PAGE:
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Walter LaFeber : The Pacific Century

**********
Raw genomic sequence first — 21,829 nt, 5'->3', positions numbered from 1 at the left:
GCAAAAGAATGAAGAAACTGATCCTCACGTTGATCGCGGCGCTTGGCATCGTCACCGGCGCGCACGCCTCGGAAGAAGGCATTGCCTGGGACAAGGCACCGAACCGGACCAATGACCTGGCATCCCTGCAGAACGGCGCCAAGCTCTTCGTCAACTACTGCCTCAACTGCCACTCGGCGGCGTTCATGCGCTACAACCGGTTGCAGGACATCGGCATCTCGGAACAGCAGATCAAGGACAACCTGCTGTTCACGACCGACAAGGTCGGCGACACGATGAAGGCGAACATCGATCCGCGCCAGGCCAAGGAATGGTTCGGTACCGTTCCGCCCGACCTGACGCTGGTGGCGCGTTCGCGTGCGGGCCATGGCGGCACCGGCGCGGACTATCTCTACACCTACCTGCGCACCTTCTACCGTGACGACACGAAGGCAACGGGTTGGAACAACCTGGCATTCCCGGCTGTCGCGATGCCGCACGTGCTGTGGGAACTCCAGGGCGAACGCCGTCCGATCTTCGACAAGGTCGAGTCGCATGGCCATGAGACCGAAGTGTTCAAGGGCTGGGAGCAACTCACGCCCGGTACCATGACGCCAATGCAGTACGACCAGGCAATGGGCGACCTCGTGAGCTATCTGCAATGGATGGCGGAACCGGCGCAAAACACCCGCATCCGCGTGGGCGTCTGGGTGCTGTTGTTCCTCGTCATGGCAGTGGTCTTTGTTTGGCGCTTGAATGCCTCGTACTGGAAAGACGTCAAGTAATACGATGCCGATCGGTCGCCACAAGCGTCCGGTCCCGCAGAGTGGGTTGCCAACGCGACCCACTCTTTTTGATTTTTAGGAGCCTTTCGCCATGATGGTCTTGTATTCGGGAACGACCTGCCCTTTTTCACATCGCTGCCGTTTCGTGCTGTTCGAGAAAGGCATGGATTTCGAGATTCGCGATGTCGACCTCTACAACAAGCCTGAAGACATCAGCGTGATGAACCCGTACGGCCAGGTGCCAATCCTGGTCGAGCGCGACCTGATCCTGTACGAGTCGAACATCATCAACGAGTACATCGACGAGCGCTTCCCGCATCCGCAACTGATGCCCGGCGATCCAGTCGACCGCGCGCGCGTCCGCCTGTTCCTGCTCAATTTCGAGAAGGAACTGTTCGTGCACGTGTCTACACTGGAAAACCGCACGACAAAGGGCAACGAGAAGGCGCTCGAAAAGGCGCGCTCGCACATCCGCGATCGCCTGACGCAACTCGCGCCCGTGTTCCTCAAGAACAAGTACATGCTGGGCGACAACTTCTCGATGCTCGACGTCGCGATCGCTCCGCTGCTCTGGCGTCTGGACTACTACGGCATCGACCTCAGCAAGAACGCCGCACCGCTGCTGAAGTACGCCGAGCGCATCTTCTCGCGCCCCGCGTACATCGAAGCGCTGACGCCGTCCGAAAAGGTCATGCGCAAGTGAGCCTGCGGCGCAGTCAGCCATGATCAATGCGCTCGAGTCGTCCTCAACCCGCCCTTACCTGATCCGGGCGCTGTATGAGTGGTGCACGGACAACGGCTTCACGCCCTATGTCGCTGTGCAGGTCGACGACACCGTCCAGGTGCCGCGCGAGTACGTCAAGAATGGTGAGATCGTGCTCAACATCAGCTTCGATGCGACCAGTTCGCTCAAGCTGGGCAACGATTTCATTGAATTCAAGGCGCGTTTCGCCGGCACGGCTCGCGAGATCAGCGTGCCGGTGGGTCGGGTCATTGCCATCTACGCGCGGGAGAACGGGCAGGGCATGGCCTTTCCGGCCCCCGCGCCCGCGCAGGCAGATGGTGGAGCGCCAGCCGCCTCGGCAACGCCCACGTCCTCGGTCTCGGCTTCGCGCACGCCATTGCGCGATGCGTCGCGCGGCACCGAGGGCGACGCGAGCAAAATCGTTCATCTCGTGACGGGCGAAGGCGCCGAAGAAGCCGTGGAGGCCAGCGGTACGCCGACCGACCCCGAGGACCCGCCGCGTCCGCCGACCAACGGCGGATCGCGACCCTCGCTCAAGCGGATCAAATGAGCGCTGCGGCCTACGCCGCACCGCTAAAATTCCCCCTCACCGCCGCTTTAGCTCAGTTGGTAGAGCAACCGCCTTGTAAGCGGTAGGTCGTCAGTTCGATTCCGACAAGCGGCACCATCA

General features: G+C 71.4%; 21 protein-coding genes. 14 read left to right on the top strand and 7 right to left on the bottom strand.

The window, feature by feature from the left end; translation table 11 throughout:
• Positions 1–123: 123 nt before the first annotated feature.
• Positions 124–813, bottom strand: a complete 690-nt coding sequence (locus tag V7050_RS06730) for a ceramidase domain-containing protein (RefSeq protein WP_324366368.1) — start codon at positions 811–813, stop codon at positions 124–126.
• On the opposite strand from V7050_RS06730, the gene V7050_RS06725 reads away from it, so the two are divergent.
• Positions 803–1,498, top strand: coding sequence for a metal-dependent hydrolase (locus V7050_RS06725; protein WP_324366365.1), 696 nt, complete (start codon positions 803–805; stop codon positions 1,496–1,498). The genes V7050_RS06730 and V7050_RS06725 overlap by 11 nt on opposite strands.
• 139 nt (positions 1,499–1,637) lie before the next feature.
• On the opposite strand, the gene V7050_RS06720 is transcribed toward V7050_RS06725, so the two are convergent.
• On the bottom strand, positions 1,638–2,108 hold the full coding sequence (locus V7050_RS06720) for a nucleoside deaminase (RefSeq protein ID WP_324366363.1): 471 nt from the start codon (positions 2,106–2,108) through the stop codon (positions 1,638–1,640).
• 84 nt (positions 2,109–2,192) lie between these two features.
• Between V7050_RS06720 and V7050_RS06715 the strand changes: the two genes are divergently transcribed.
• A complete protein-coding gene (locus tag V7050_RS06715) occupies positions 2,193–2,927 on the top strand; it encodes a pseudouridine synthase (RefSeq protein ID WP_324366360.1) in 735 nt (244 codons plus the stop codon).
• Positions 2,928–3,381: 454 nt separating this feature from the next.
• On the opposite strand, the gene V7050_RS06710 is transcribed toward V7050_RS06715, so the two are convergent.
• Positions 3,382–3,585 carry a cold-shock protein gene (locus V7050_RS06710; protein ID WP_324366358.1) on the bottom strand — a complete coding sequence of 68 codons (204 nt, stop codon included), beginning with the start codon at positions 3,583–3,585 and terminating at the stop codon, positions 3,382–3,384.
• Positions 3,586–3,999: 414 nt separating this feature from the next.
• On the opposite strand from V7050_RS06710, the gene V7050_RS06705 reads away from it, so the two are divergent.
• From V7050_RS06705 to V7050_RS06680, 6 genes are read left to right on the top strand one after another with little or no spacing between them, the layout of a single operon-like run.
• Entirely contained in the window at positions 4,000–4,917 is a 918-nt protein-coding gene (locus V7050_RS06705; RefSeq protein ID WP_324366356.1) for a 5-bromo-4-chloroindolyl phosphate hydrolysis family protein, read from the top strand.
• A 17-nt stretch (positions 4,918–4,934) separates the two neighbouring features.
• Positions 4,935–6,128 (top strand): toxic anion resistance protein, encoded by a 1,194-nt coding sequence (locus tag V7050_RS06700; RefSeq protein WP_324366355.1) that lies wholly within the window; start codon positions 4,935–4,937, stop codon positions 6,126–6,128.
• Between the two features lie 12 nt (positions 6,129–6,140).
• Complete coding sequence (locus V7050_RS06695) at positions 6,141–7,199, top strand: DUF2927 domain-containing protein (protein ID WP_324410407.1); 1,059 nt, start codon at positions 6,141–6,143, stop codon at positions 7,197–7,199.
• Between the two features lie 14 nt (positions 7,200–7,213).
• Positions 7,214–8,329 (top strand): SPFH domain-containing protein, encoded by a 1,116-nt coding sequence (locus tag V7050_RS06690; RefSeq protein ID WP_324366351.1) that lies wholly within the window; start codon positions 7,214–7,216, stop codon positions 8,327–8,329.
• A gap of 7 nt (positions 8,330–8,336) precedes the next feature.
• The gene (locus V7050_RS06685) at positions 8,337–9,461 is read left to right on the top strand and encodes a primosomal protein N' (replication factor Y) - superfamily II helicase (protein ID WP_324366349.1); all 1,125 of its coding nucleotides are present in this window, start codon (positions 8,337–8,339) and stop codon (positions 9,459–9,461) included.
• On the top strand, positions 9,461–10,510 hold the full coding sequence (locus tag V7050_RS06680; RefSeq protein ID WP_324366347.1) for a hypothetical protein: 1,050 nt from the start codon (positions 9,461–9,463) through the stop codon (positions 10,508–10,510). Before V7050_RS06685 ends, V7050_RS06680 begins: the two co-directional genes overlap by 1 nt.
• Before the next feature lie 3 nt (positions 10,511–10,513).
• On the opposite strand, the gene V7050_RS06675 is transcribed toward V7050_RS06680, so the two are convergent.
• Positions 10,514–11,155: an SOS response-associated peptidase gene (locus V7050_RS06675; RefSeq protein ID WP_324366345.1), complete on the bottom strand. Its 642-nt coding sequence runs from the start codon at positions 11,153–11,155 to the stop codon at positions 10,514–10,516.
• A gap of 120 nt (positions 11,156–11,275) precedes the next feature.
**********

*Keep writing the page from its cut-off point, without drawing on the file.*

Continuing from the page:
Walter LaFeber I think most Americans believed in 1900 that they were very well positioned to take advantage of what was going on in the world. Within a very short period of time, literally months, the United States had become a major power in the Pacific and on the Asian mainland. And the Secretary of State, John Haye, said that whoever understood China would have the key to world politics for the next five centuries. And now McKinley and Theodore Roosevelt thought that they were beginning to understand China. Roosevelt said that this was going to be the, quote, "Pacific Century", unquote. And as a result of McKinley's diplomacy in the previous 24 months, it looked as though the United States was going to be in an excellent position with a very important naval base in the Philippines in order to take advantage of this Pacific Century. So I think Americans were looking westward. We were no longer looking eastward. We were looking westward as we had throughout much of the 19th century, only now west was no longer the Rocky Mountains and California, as it had been earlier. West was now Hawaii, which we had just annexed in 1898. West was the Philippines, west was Asia. This was our New West, as it became known in 1899 and 1900. This was the west that was going to be the important arena, "the great theater in the world hereafter", as one American politician put it, and it looked as though the United States was going to be able to play a major role in that theater.

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